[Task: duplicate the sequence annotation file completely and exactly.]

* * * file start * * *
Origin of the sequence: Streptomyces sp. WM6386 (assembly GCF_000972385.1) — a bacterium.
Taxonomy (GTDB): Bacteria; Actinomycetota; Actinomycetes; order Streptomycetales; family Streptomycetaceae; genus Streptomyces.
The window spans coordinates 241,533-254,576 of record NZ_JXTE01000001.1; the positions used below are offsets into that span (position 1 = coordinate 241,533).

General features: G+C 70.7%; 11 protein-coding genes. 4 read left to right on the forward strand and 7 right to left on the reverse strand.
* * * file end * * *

Origin of the sequence: Streptomyces sp. WM6386 (assembly GCF_000972385.1) — a bacterium.
Taxonomy (GTDB): Bacteria; Actinomycetota; Actinomycetes; order Streptomycetales; family Streptomycetaceae; genus Streptomyces.
The window spans coordinates 241,533-254,576 of record NZ_JXTE01000001.1; the positions used below are offsets into that span (position 1 = coordinate 241,533).

General features: G+C 70.7%; 11 protein-coding genes. 4 read left to right on the forward strand and 7 right to left on the reverse strand.